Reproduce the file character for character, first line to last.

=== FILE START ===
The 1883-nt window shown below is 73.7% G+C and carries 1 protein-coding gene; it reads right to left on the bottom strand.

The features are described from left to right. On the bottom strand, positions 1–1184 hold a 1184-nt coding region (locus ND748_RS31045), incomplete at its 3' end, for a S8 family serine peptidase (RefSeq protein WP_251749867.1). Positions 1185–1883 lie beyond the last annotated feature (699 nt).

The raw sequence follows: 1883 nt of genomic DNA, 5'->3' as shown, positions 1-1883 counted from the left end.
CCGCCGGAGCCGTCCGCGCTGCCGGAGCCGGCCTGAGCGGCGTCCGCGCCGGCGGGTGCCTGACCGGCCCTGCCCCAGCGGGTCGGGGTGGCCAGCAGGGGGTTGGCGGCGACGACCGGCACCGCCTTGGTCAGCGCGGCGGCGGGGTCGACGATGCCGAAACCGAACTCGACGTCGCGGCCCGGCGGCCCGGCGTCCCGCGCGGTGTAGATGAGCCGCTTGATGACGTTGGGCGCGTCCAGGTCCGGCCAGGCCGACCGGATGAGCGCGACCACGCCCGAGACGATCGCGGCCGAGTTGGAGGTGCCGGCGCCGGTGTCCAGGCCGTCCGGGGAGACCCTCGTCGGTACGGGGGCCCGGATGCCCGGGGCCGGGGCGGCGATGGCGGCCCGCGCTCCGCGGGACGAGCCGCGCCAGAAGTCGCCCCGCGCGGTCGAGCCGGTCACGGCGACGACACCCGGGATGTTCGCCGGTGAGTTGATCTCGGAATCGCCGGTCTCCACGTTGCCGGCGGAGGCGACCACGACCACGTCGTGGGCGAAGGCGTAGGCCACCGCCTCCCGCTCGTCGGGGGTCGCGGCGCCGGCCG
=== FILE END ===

The 1883-nt window shown below is 73.7% G+C and carries 1 protein-coding gene; it reads right to left on the bottom strand.

The features are described from left to right. On the bottom strand, positions 1–1184 hold a 1184-nt coding region (locus ND748_RS31045), incomplete at its 3' end, for a S8 family serine peptidase (RefSeq protein WP_251749867.1). Positions 1185–1883 lie beyond the last annotated feature (699 nt).

The raw sequence follows: 1883 nt of genomic DNA, 5'->3' as shown, positions 1-1883 counted from the left end.
CCGCCGGAGCCGTCCGCGCTGCCGGAGCCGGCCTGAGCGGCGTCCGCGCCGGCGGGTGCCTGACCGGCCCTGCCCCAGCGGGTCGGGGTGGCCAGCAGGGGGTTGGCGGCGACGACCGGCACCGCCTTGGTCAGCGCGGCGGCGGGGTCGACGATGCCGAAACCGAACTCGACGTCGCGGCCCGGCGGCCCGGCGTCCCGCGCGGTGTAGATGAGCCGCTTGATGACGTTGGGCGCGTCCAGGTCCGGCCAGGCCGACCGGATGAGCGCGACCACGCCCGAGACGATCGCGGCCGAGTTGGAGGTGCCGGCGCCGGTGTCCAGGCCGTCCGGGGAGACCCTCGTCGGTACGGGGGCCCGGATGCCCGGGGCCGGGGCGGCGATGGCGGCCCGCGCTCCGCGGGACGAGCCGCGCCAGAAGTCGCCCCGCGCGGTCGAGCCGGTCACGGCGACGACACCCGGGATGTTCGCCGGTGAGTTGATCTCGGAATCGCCGGTCTCCACGTTGCCGGCGGAGGCGACCACGACCACGTCGTGGGCGAAGGCGTAGGCCACCGCCTCCCGCTCGTCGGGGGTCGCGGCGCCGGCCG